I moved here to be closer to family and I landed a good job from a local employer while visiting. At first, it was great - mostly because I worked too much to notice anything else. I also liked my new apartment located in the heart of downtown. People told me I was crazy to live downtown being that I am a young, professional female but I thought, I've lived in other cities, how bad can it be? BAD. The ABQ bums are strung out on meth making them completely insane. To give you a better idea, these are not East Coast bums that are down on their luck, these are welfare mooch bums that are homeless by choice, ie. more entitled than most wealthy people. I witnessed or heard about a random assault daily. Many were from residents of my apartment or guests of residents. I forgot to mention, this brand new apartment offered subsidized units and even brought in people from the homeless shelters while working professionals paid full price for the same or even smaller units. We were the minority - less than 20% of total occupancy. Housing market is the worst I have ever seen. Locals think I am a snob but I'm sorry, take some pride in your home. Most central areas are run down and reminiscent of Tijuana slums. Oh it gets better, all of these low ceiling, tiny, desperately needing work, box houses are listed for rent or sale well over their market value. Without HOA's people stack garbage and junk all over their properties. Seriously, the show hoarders should just drive through the South Valley for at least a years' worth of material. Cars are the same way - a complete and total rip-off.Lastly, that job I told you about, I was fired because a Hispanic bully boss targeted me after only three months of working there. I had built up a strong book of business in a short time and was over-performing in spite of the harassment, he had a horrible reputation, poor work performance and was argumentative and irrational; he's still working and I'm not. That's ABQ for you! If you're not a free-loader and a petty government handout is not your ultimate goal in life - I highly do not recommend.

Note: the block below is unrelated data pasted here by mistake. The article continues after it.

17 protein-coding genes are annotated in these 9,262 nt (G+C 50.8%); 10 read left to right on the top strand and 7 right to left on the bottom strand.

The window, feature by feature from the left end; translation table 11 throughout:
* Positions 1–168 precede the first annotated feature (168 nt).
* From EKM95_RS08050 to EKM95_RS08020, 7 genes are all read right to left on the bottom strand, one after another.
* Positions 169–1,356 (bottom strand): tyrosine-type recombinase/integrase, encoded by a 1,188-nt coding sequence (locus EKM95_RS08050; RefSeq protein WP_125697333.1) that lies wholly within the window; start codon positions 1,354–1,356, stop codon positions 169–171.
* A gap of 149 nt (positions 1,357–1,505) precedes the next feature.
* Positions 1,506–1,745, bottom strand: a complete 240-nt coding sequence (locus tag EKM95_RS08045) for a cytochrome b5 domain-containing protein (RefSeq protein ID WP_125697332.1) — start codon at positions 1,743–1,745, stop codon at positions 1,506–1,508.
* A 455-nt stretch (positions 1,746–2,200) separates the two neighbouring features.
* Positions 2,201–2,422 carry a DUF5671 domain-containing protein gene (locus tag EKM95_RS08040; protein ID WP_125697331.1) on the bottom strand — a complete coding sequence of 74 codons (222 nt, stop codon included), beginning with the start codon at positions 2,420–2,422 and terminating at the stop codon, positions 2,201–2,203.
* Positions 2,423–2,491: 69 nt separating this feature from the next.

12/06/15 someone dumped a full-sized couch by the side fence---I called 311 on Monday-I'm 73 by the way. I was told it would be picked up 12/08/15, the normal trash day. I called today, 12/09/15 and again they say. "It will be picked up tomorrow morning."
Monday I was given a lecture about dumping stuff and expecting the city to pick it up. I was asked how it got there-I don't know- Everything but help. I keep telling them that the sidewalk and street belong to the city.
People might trip over it in the dark. They might hit it with their car. I've put a sign on it- CALL 311- Please.
Post offices close in the middle of the day. I have been told not to use the postal service because it is so unreliable. The public school system is a monstrous behemoth of misfiled paperwork rivaling Kafka, and the social services offices are good at only one thing and that is losing faxes. I really don't understand how this city functions. Everyone shows up late, even to the Bar Exam and flip flops and sweat pants are apparently considered professional attire even for school teachers. This places has very little for anyone interested in eating anything other than burgers or burritos. The city, if you can call it that, sleeps at about 5pm. There are no good bars, and by that I mean there are only bars for bros. There is very little art that does not have a wagon wheel on it and everything is centered around car culture (the vintage cars and low riders and the people who fix and drive them are the only redeeming quality about the car culture). I can't wait to leave this mass-transitless hole of poverty and unhealthy living. Don't come here if you don't have to, and leave as soon as you can.
After a few years of living here I have become very comfortable about the area due to the increasing violent crime and horrible drivers that perpetually speed and run red lights.
I don't know where I may be living next, but moving away from here is my goal. Many people I have talked with feel the same way and are on the verge of moving almost anywhere just to get away from here.
The incredible number of repeat drunk drivers is a danger and an embarrassment to the city, but they continue issuing permits for more alcohol producing breweries under the guise of job growth, it makes no sense.
The career criminals know how to play the legal system, which doesn't seem to be very difficult, to quickly get back to the streets and their law breaking routines.
Government at all levels throughout the state appears to be, and always has been, corrupt. It is common to learn that various relatives and friends have been given jobs and appointments rather than people that are actually qualified to perform these jobs. As with most things, this situation ultimately hits the tax payers in the wallet due to inept decisions and failed management of various state run programs.